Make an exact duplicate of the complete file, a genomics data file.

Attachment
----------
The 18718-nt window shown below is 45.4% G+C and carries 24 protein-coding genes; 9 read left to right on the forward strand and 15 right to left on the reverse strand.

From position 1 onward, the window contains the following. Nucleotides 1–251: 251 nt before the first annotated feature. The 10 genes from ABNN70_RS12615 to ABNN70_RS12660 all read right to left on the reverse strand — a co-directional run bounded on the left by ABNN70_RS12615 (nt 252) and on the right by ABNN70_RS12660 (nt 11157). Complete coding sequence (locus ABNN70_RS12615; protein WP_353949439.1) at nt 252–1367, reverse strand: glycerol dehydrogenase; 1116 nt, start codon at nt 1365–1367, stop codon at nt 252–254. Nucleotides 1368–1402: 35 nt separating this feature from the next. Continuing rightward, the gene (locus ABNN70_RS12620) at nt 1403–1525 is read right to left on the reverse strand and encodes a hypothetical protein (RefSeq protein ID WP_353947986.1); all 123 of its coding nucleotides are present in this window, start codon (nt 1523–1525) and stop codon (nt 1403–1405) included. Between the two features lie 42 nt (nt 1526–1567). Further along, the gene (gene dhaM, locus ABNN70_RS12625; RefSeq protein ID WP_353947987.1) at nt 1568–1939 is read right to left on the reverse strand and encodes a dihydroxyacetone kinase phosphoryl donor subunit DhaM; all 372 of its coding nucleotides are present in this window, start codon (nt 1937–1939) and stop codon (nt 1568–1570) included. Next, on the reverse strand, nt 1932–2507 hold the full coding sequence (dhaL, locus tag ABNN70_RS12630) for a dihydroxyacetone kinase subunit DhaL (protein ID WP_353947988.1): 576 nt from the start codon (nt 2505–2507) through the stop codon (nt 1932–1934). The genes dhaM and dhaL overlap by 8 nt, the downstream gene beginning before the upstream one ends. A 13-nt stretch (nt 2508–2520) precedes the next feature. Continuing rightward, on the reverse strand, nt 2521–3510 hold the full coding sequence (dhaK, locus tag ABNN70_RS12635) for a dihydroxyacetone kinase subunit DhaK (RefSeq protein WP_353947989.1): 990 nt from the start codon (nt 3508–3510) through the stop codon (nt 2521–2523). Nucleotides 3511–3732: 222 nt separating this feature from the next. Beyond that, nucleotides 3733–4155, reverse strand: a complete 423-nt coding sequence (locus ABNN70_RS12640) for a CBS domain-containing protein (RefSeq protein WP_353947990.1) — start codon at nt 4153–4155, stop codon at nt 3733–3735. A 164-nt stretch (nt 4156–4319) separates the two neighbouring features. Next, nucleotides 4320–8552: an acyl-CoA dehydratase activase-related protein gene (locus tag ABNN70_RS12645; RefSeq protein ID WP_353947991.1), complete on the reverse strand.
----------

The 18718-nt window shown below is 45.4% G+C and carries 24 protein-coding genes; 9 read left to right on the forward strand and 15 right to left on the reverse strand.

From position 1 onward, the window contains the following. Nucleotides 1–251: 251 nt before the first annotated feature. The 10 genes from ABNN70_RS12615 to ABNN70_RS12660 all read right to left on the reverse strand — a co-directional run bounded on the left by ABNN70_RS12615 (nt 252) and on the right by ABNN70_RS12660 (nt 11157). Complete coding sequence (locus ABNN70_RS12615; protein WP_353949439.1) at nt 252–1367, reverse strand: glycerol dehydrogenase; 1116 nt, start codon at nt 1365–1367, stop codon at nt 252–254. Nucleotides 1368–1402: 35 nt separating this feature from the next. Continuing rightward, the gene (locus ABNN70_RS12620) at nt 1403–1525 is read right to left on the reverse strand and encodes a hypothetical protein (RefSeq protein ID WP_353947986.1); all 123 of its coding nucleotides are present in this window, start codon (nt 1523–1525) and stop codon (nt 1403–1405) included. Between the two features lie 42 nt (nt 1526–1567). Further along, the gene (gene dhaM, locus ABNN70_RS12625; RefSeq protein ID WP_353947987.1) at nt 1568–1939 is read right to left on the reverse strand and encodes a dihydroxyacetone kinase phosphoryl donor subunit DhaM; all 372 of its coding nucleotides are present in this window, start codon (nt 1937–1939) and stop codon (nt 1568–1570) included. Next, on the reverse strand, nt 1932–2507 hold the full coding sequence (dhaL, locus tag ABNN70_RS12630) for a dihydroxyacetone kinase subunit DhaL (protein ID WP_353947988.1): 576 nt from the start codon (nt 2505–2507) through the stop codon (nt 1932–1934). The genes dhaM and dhaL overlap by 8 nt, the downstream gene beginning before the upstream one ends. A 13-nt stretch (nt 2508–2520) precedes the next feature. Continuing rightward, on the reverse strand, nt 2521–3510 hold the full coding sequence (dhaK, locus tag ABNN70_RS12635) for a dihydroxyacetone kinase subunit DhaK (RefSeq protein WP_353947989.1): 990 nt from the start codon (nt 3508–3510) through the stop codon (nt 2521–2523). Nucleotides 3511–3732: 222 nt separating this feature from the next. Beyond that, nucleotides 3733–4155, reverse strand: a complete 423-nt coding sequence (locus ABNN70_RS12640) for a CBS domain-containing protein (RefSeq protein WP_353947990.1) — start codon at nt 4153–4155, stop codon at nt 3733–3735. A 164-nt stretch (nt 4156–4319) separates the two neighbouring features. Next, nucleotides 4320–8552: an acyl-CoA dehydratase activase-related protein gene (locus tag ABNN70_RS12645; RefSeq protein ID WP_353947991.1), complete on the reverse strand.